Here is the reply I received to my open letter to our MP Dr Sarah Wollaston;
My response to Sara’s reply is printed below:
Whatever your political persuasion maybe we must all congratulate our MP for the efforts made on the Slapton Line, for one I was fearful that no one would come to the rescue on the decline in footfall every elected member of the House of Commons face the same challenge for their constituencies and as Dr Wollaston MP as right said Social Media has had a challenging impact on footfall, why have so many big retail companies gone into receivership its simply down to online shopping and there is your Footfall pitfall problem, for our wonderful town the majority of the all year population live up at Townstal and they have two major retailers within easy walking distance, no parking problems, no parking charges and again Online Shopping, I have been here since 1959 and have seen many retail changes when we had a selection of Supermarkets,Butchers, Bakers, Fruit retailers, today we are faced in Dartmouth that we no longer have a strong population as out of season most live elsewhere, I am eluding too the 648 second homes that Dartmouth has second highest in the South Hams the first being Salcombe which we recognise as a community is closed six months of the year and I personally dread that Dartmouth may in future fall into this statistic, many blame Dartmouth Town Council for not pushing forward on this sadly all retail outlets have private landlords and in business to survive they will accept the highest rents that may not improve Footfall figures because there retail wares are not on the weekly shopping list, my icon past councillor Richard Rendle MBE told us a few years ago that sadly Dartmouth was no longer a Market Town but a Day Visitor Town and like it or not that’s where we are today in 2018, as an elected member of Dartmouth Town Council I would love to be able to give an answer to make the situation better for all but I am at a loss toi see where we can and I think Dr Wollaston will be in the same situation.
Always for Dartmouth, Always supported the “Good Old Days Slogan” though I know we will never see the likes again, so where do we go from here aside from bashing your head on the wall…Team work and working together though the end result maybe back to square one.
With kindest regards with his ongoing battle,
Cllr Stephen Smith
(Townstal Ward) and proud to be.
Steve, The problem is that we are mixing the decline in retail footfall with the decline in tourism, i.e. visitor numbers. I agree retail is suffering across the UK because of the online shift in shopping but Dartmouth is also a tourist destination and tourism is not displaying the same decline in the UK. In fact tourism is on the up because of the exchange rate. Dartmouth must not confuse the two. By that I mean we must not look for retail trends as an excuse for visitor numbers declining. For me a significant factor in the visitor decline is the loss of our Discover Dartmouth website, the most important tourism asset the town has had. Now the dramatic loss of subscribers has left it a shadow of what it used to be so it is not effective in driving visitors to Dartmouth. It appears to show a town without businesses in it. Sadly few people involved with the DVC seem to understand how much of a loss this was. However like you I will keep on battling for the future prosperity of the town that I love.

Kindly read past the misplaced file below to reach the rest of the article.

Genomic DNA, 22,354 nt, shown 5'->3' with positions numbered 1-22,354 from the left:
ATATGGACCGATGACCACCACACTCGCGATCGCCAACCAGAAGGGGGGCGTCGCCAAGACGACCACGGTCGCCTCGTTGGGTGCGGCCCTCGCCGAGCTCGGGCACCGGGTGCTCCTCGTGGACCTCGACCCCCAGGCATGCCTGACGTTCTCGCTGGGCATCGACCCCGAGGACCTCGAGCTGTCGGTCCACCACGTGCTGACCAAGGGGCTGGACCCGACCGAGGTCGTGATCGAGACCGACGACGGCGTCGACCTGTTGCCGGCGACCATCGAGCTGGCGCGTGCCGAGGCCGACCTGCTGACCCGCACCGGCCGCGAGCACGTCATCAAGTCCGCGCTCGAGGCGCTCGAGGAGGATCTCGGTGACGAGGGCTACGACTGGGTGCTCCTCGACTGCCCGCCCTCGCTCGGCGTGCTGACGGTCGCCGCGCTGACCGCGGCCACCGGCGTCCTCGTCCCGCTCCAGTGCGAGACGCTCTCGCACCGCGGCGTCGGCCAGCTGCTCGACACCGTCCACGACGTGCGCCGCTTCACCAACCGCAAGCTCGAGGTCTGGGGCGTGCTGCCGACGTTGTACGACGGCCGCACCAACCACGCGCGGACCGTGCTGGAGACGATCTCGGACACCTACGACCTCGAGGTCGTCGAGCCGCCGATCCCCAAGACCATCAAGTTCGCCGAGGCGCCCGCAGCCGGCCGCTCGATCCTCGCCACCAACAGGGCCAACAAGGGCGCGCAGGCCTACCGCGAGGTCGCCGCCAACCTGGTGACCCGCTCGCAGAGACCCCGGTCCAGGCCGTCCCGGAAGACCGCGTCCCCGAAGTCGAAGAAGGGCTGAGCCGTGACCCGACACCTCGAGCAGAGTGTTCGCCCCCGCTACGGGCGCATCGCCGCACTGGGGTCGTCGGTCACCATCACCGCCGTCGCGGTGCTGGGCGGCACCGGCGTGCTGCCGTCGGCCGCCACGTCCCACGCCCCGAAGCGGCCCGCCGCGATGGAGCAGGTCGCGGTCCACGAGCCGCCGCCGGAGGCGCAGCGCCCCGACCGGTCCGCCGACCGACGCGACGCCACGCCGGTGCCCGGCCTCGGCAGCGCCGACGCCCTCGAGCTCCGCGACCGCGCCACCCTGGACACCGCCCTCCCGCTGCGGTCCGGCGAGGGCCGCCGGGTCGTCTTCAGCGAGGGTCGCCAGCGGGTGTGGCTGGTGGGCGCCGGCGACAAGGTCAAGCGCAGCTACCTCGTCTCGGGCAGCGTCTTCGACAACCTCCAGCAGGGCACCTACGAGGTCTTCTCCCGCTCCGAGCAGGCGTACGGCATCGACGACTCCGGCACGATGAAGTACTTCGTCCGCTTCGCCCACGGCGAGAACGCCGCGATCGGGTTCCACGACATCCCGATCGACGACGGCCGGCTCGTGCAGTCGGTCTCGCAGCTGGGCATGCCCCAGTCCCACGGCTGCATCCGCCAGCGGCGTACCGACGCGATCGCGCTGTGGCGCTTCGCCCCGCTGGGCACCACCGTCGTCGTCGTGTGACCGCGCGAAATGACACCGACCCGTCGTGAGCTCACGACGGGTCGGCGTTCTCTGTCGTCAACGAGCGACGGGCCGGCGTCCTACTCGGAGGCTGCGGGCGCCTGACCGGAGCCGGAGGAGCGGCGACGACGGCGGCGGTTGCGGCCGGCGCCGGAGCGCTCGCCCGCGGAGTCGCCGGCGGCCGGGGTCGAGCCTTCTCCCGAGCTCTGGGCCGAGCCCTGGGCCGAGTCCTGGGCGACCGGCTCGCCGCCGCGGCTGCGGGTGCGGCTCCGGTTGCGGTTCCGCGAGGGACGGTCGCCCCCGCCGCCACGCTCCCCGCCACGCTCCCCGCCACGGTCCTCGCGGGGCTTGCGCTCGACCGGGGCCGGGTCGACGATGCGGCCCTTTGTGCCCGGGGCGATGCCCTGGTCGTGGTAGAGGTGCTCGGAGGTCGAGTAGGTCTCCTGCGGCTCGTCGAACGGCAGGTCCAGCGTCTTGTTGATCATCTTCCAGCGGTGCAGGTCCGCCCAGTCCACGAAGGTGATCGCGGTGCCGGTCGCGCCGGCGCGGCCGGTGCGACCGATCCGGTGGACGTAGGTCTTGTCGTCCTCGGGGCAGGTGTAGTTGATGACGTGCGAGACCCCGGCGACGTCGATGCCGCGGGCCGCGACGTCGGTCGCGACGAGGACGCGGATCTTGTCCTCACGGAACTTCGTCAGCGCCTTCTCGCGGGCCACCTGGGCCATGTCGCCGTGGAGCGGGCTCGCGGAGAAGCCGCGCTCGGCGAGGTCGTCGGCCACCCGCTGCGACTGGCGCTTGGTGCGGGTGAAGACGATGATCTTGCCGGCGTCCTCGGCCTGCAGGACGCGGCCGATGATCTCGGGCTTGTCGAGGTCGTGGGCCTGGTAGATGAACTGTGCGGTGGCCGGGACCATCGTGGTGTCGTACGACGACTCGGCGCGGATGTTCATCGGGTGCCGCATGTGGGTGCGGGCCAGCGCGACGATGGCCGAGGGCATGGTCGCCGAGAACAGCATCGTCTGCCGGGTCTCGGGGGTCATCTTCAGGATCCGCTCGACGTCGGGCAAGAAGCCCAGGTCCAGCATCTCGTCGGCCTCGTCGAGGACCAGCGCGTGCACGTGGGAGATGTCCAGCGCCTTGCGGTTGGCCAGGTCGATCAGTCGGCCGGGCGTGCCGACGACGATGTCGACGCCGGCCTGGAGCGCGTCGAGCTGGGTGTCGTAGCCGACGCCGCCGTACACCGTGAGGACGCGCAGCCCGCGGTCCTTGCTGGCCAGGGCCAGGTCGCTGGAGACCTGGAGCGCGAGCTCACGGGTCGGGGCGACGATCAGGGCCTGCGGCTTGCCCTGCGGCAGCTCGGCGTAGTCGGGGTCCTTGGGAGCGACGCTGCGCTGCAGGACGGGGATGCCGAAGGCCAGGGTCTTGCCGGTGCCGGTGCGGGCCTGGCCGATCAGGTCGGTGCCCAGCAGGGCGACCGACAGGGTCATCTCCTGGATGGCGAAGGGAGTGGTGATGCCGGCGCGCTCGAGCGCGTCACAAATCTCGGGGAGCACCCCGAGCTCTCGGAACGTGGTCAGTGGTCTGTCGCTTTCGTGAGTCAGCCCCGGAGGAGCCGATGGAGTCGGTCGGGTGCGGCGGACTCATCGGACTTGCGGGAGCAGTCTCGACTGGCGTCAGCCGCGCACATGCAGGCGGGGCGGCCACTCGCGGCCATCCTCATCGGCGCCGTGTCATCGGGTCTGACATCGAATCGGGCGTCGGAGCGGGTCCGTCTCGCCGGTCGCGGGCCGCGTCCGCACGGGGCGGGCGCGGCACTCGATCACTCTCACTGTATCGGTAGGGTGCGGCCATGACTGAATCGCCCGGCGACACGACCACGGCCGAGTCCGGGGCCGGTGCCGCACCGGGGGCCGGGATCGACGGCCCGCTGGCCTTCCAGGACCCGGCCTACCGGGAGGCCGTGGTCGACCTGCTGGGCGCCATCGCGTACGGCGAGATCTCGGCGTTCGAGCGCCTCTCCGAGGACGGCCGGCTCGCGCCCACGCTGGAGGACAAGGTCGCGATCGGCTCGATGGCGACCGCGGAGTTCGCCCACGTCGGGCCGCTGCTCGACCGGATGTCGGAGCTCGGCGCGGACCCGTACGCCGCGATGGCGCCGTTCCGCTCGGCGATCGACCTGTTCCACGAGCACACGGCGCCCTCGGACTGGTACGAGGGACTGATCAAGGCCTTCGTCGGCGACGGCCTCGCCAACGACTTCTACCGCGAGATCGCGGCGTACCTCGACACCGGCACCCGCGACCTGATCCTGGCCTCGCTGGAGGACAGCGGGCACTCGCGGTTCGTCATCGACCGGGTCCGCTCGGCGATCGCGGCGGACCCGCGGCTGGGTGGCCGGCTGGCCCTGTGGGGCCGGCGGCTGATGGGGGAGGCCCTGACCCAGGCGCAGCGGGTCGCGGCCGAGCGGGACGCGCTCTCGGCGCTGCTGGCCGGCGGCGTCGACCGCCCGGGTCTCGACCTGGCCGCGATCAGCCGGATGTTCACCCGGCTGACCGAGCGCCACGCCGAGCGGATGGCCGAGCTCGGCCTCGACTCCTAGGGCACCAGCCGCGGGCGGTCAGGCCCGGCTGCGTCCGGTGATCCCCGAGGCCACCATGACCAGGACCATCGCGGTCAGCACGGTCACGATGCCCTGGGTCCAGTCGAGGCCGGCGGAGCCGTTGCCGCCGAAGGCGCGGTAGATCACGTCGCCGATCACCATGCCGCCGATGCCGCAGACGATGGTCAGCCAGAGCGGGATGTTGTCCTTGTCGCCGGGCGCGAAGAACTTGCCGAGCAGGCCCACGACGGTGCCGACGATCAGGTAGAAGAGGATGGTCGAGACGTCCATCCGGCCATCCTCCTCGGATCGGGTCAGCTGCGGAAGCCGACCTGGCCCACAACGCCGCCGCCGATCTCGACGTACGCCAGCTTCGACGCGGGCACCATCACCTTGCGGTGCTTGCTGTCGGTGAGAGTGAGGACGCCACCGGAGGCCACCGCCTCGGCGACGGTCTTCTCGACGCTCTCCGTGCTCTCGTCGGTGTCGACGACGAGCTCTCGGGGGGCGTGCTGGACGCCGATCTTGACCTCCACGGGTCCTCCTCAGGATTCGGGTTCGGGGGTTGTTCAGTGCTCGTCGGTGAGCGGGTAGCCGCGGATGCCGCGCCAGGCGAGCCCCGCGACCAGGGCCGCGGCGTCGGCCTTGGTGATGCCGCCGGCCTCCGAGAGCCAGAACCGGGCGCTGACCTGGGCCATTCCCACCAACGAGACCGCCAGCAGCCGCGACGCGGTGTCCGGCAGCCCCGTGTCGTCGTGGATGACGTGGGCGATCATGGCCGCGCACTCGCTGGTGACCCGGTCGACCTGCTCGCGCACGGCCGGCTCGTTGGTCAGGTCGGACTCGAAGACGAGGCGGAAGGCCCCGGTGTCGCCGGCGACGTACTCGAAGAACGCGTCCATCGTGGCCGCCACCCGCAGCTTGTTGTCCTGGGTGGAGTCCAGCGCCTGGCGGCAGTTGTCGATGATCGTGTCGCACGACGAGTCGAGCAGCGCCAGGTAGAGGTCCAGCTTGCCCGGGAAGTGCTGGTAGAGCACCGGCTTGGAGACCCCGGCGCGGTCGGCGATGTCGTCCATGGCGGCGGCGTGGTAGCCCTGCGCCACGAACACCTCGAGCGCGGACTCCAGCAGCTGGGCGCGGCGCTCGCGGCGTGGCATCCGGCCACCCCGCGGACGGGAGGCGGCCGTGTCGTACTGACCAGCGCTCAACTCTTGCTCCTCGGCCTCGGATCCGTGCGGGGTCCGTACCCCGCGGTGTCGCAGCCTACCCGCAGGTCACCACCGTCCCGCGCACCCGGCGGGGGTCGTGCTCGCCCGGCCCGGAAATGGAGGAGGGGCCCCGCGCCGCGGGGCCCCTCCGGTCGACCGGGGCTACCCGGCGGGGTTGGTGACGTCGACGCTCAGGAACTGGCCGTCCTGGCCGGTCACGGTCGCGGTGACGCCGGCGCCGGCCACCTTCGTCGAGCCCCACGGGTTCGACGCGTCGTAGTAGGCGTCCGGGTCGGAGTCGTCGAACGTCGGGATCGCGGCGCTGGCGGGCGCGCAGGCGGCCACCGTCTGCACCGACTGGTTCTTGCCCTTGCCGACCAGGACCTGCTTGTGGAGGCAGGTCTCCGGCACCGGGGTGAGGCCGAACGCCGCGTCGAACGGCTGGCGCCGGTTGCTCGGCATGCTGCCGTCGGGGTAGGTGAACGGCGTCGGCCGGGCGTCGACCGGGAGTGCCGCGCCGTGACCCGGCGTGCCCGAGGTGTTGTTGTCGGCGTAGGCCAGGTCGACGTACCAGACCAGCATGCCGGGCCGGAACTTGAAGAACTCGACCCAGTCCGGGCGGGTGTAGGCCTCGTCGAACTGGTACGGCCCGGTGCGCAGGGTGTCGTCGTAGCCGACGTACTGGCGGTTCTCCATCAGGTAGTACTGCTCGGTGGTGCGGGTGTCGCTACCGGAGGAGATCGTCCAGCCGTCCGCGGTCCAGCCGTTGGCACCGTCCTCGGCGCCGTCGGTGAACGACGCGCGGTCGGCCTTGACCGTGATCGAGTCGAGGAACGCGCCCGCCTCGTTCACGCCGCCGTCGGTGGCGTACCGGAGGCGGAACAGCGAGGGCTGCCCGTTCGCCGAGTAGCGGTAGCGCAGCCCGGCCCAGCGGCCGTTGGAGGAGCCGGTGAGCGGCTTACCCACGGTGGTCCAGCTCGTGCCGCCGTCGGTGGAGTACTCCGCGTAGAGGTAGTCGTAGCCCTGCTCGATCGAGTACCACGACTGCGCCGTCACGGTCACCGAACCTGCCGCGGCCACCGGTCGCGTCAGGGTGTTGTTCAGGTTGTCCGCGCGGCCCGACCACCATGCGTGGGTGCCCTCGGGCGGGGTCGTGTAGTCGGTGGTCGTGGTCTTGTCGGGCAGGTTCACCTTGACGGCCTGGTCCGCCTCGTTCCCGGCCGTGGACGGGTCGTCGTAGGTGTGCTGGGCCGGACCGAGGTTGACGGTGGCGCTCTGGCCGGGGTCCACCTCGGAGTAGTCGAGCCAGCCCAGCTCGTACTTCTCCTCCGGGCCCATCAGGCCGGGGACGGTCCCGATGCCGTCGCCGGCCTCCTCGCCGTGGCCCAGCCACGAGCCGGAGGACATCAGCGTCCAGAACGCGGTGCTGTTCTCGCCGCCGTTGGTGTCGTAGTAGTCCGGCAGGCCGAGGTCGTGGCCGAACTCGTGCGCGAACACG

Paul. Whilst the decline in content in the Discover Dartmouth website and brochure is unfortunate, you mustn’t forget that there are plenty of other websites that do a lot to promote Dartmouth and, in aggregate, attract a substantial amount of traffic which I suspect has grown hugely in the past few years. Many accommodation and letting agency websites e.g. Coast and Country Cottages do an excellent job of promoting Dartmouth. Our own By The Dart website has a huge and growing amount of content about the area, what’s on and what to do and details of over 2,000 local businesses. It attracts traffic from all over the UK at a level that I believe is significantly better than Discover Dartmouth. Traffic this year is already up 20%.
There is a danger that we “talk the town down” and these footfall figures do not have universal credibility. If we are to understand the true state of Dartmouth’s economic wellbeing then businesses need to be surveyed in detail. Only then can a proper debate be had about the real trends.
Accept your point Mark but the level of footfall decline is hard to explain. The figures are accurate but there are a multitude of reasons why Dartmouth is struggling to attract visitors. We must first accept there is a problem before we can solve it. Too many people are arguing the footfall figures are flawed, rather than thinking how do we respond to this challenge. I cant sit quietly while Dartmouth’s streets are so quiet. I feel a responsibility to the businesses of Dartmouth particularly my previous business. People say there is no money available but the Council has just spent the BID’s 5 year marketing budget putting a lift into the Guildhall and lowered ceilings. Is that the right priority?